The Apparent Communism of the Infant Church
Acts 2:44-47
And all that believed were together, and had all things common;…

Under the shadow of a great calamity, or the strain of a great excitement, the lines that divide classes or limit possessions vanish like snow-wreaths in the noonday sun. "All ye are brethren" is the word of the great occasions that stir and shake society to its depths. It is an easy step to the conclusion that that which associates men lies deeper in their nature and in the nature of society than that which divides them. It is a tempting step, though a false one, from this position to the principle that that which creates and maintains the differences cometh of evil, and is to be fought against as evil. This is the conviction out of which the nobler idea and form of communism spring; that which is rooted in love of humanity, in the desire for human progress, and the realisation of a condition in which society will not have to weep tears over the miseries of the poor. Whether the communistic conviction and plan of working out the regeneration of society have any root in the nature of things, or the Word of God, is one of the most profoundly important social questions of our times. Let us consider —

I. THE REMARKABLE APPEARANCE OF A COMMUNISTIC ORGANISATION IN THE CHURCH. Nothing can look more like communism on the outside. Make this arrangement universal, a communist would say, and the social millennium will come in. It will help us to estimate the countenance which Christianity lends to communistic ideas to consider —

1. How far was this universal in the Church? It seems to have been born and to have died at Jerusalem. There appears to have been no attempt even to extend it in the Church. It was a beautiful outburst of heavenly charity and zeal; but it bloomed, flourished, and faded, so to speak, in an hour. Churches were planted everywhere, but there is not the faintest attempt to repeat the experiment. Further, it was not universal even in Jerusalem. In chap. Acts 5:1-4 St. Peter recognises that Ananias was free to adopt the plan or to decline it; and it appears from Acts 12:12 that some members retained their property, and had their households, children and servants, round them as before. It would appear that it was but a partial and temporary arrangement even in the Church which adopted it, growing out of a moment of pressure, and quietly dying away. But —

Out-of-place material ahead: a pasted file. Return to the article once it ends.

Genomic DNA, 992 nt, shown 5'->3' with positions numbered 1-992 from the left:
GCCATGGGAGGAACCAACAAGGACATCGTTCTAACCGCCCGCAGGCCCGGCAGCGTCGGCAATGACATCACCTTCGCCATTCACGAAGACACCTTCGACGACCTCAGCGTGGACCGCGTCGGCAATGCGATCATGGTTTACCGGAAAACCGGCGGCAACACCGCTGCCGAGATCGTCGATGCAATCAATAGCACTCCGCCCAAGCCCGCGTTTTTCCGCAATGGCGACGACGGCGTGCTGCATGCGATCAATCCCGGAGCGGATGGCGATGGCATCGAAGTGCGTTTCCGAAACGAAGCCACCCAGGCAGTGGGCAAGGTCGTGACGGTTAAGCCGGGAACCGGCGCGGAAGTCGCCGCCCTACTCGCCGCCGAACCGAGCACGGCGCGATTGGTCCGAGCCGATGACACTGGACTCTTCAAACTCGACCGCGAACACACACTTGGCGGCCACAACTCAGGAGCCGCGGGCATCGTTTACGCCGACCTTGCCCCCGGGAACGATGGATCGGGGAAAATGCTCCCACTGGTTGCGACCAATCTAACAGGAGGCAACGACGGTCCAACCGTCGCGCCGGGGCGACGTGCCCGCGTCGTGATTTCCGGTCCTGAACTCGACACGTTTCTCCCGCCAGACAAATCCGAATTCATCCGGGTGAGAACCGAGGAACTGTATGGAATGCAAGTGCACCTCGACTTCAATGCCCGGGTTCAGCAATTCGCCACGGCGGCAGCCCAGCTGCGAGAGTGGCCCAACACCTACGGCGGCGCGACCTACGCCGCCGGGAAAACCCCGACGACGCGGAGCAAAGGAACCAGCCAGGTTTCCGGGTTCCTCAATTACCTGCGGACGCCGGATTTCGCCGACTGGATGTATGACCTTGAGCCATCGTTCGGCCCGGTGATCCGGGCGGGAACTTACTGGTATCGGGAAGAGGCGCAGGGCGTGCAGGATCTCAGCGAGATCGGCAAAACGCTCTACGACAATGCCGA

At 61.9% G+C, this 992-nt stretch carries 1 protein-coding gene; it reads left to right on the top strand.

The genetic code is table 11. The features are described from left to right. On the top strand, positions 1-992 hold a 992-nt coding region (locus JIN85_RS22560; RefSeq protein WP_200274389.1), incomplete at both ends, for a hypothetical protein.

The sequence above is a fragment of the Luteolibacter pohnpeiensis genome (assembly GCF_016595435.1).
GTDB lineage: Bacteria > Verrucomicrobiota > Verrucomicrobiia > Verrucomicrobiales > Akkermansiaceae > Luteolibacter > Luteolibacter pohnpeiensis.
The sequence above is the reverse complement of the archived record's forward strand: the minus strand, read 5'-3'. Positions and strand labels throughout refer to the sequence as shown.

2. How far are we justified in regarding it as an arrangement or organisation of the infant society at all? Both terms are misapplied. Organisation implies a definite principle of action for a definite purpose, adopted by competent authority, and binding upon all over whom the authority extends. We find nothing of this kind in the action of the apostles and of the Church. It was a spontaneous outburst of feeling — nothing like a plan. The man who had the best right to speak for the community expressly disclaims any plan or arrangement binding on the members of the community; he recognises their entire freedom. Far from making this a primary law of the Church of Jerusalem, it was in no sense a law at all, but simply a voluntary action on the part of individuals; beautiful, heavenly in its inspiration, but valid only while the inspiration lasted, and having no beauty, no virtue apart from the spirit which gave it birth.